It is hard to imagine someone who has a better grasp of the issues related to the implications of economic policy and overall economic health than Kevin Phillips. From "The Politics of Rich and Poor" onwards, Phillips continues to distinguish himself both with regard to the breadth of his knowledge and his ability to avoid falling into either "right wing" or "left wing" ideologies. "Wealth and Democracy" is thoroughly researched, carefully presented, and the implications of the trends he analyzes are "musts" for anyone who wants to get their "arms around" this complex of issues. The main thesis of this book is that repeated economic cycles have demonstrated that as wealth concentrations grow (the amount of wealth held by few families/persons), democracy suffers as the political landscape becomes increasingly skewed by those concentrations of wealth. (To suggest, for example, that Phillips is "anti-well-to-do" would be a gross over-exaggeration that largely misses the point.) One could easily expect a book with so many charts, graphes, and other analytic tools to be boring or hard to follow, but Phillips keeps one's attention from beginning to end with a serious, yet entertaining style. Frankly, one can only wish our contemporary policy makers had half Phillips' grasp of economic policy implications. Whatever criticisms one might have of Phillips' work in general, his works are always remarkably well researched, and "Wealth and Democracy" is no exception to that general observation. It will take some concentration to follow all the details of "Wealth and Democracy," but the time necessary to avoid a "thin" understanding of the material will be well worth the effort. While, say, a book of anecdotes (perhaps like "The Lexus and the Olive Branch"), or books about "get rich quick" schemes might be easier to follow, they do not begin to compare to the analytical nature of Phillips' work, and the rewards would be nowhere near as great. If one is determined to bring "laissez faire" presuppositions to the reading of this book, one might prefer to avoid "Wealth and Democracy" as it will be difficult to maintain both those presuppositions and one's integrity in light of Phillips' thorough analysis.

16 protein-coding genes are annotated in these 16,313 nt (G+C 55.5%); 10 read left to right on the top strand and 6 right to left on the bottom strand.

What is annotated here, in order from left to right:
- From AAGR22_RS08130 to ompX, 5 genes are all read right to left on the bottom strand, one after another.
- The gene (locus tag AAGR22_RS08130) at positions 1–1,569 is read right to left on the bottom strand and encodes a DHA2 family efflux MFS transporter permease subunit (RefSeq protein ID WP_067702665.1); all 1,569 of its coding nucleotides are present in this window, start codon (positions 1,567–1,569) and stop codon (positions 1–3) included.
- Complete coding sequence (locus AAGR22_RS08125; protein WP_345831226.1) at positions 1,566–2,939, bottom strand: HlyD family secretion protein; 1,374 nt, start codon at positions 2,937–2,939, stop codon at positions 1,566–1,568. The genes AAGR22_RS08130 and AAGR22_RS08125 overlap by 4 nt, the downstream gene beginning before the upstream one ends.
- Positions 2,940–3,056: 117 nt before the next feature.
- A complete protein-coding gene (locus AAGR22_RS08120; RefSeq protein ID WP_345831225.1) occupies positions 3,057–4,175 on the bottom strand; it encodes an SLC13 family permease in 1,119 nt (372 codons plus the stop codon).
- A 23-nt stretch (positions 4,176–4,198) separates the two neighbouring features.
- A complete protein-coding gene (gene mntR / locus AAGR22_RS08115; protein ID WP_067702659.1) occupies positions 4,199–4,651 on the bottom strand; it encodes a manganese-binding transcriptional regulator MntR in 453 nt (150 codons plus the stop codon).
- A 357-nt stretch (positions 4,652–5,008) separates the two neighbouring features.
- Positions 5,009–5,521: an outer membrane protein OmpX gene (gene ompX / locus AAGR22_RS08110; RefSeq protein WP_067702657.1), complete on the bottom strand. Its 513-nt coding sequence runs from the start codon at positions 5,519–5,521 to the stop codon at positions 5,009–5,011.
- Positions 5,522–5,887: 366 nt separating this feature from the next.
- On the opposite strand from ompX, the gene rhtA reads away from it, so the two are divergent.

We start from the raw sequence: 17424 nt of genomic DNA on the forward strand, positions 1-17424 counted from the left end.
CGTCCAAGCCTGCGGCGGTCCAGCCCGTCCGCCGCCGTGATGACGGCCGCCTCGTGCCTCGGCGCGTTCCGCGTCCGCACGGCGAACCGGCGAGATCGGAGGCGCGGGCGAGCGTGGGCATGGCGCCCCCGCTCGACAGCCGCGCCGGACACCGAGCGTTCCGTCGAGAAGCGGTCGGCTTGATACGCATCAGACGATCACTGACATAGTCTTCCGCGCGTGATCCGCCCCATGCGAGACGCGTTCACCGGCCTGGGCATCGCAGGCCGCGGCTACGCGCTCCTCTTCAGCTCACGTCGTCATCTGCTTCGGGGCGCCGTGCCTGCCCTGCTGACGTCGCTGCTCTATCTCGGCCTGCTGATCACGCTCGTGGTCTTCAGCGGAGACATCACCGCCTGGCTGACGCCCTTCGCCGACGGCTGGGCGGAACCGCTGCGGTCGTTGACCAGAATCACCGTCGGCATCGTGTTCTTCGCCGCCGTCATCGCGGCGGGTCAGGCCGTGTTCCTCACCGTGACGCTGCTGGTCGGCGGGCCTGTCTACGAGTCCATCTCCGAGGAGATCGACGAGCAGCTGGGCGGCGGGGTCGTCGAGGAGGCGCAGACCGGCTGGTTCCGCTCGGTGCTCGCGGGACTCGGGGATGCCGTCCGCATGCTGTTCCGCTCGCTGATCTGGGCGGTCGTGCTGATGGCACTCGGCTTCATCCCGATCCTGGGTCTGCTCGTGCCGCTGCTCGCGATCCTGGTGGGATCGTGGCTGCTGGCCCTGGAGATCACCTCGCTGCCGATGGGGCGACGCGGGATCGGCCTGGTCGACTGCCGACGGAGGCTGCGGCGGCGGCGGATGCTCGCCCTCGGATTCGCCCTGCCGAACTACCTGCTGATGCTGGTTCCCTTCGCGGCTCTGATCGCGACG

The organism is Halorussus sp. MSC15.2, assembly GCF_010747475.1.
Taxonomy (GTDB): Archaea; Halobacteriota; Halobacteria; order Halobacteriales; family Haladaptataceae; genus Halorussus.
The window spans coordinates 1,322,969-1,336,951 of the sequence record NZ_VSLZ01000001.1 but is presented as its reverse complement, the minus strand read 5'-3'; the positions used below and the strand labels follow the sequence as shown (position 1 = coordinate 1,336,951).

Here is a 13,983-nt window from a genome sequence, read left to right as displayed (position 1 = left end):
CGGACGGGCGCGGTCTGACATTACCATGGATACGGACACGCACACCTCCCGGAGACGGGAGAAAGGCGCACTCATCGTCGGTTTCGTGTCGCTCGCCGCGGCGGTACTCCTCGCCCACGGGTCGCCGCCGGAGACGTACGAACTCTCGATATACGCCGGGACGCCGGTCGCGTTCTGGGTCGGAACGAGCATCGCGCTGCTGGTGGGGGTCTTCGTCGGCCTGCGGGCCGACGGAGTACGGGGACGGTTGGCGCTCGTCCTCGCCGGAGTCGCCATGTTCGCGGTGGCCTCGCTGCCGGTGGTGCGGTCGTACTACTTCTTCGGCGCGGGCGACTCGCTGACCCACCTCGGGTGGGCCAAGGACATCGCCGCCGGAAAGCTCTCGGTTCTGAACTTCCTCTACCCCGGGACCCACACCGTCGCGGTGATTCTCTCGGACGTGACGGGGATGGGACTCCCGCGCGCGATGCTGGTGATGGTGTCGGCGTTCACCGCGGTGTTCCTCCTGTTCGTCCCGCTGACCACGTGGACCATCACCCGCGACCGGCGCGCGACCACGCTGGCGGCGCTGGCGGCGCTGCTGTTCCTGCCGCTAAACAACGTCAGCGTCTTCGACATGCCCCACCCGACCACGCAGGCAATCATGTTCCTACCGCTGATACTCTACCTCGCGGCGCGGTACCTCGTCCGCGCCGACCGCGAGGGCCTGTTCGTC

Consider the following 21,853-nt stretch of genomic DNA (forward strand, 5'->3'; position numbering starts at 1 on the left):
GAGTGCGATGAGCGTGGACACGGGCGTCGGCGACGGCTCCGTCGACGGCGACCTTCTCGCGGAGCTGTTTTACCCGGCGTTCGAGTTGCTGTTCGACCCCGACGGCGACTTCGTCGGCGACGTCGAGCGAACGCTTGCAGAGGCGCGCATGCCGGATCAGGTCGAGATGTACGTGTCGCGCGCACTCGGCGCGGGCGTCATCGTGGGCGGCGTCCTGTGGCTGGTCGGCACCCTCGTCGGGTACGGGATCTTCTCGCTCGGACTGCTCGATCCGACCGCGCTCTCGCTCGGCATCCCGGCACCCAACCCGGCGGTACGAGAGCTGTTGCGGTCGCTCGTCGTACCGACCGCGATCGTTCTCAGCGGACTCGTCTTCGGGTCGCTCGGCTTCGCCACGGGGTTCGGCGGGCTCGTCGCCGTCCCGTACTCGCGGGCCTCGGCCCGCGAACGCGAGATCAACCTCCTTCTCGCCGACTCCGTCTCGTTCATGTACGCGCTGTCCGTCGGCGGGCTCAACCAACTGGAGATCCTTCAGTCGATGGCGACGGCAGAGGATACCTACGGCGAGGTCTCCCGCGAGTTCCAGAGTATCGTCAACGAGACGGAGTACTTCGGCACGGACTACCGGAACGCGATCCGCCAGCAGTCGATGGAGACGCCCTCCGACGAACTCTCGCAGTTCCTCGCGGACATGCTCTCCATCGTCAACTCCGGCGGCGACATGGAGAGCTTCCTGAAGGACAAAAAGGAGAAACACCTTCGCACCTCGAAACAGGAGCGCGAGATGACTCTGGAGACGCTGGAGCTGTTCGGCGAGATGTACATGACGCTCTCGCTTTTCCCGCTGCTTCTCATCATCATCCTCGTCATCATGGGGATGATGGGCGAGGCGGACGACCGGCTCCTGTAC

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on July 30, 2003
Kevin Phillips book, for all the wrath it seems to inspire in these reader reviews, is actually a tremendously sensible and well-supported book, without any alarmism, or any of the bitterness or class-warfare that might hurt his argument. In fact, Phillips gives one of the best explanations for why class warfare has never worked in America--beyond the simplistic Horatio Alger myths. In short, Phillips is not attacking the system, so much as showing its current predicament, and describing how America has faced such challenges before. If anything, much of his information is comforting, in that it shows seasonal shifts in America's distribution of wealth.
True, Phillips does suggest that the current plutocracy in America is similar to that which occurred in England, Holland, and the Spanish Hapsburg Empire during their eras of decline, but he stops well short of predicting the same fall from exceptionalism for America. Rather, WEALTH AND DEMOCRACY is a cautionary tale, one written with admiration and affection for the American system, not with scorn. He is a Republican who dislikes Republican free-market utopianism as much as the Democrats' social-program utopianism; and this is a refreshing approach.
Phillips is just the sort of social and economic critic America needs in a time when most books of this kind seem polarized--either with Howard Zinn and Michael Moore, or Catherine Coulter and Bill O'Reilly. What results is a wonderfully sober book--a political history of America that seems virtually untainted by politics.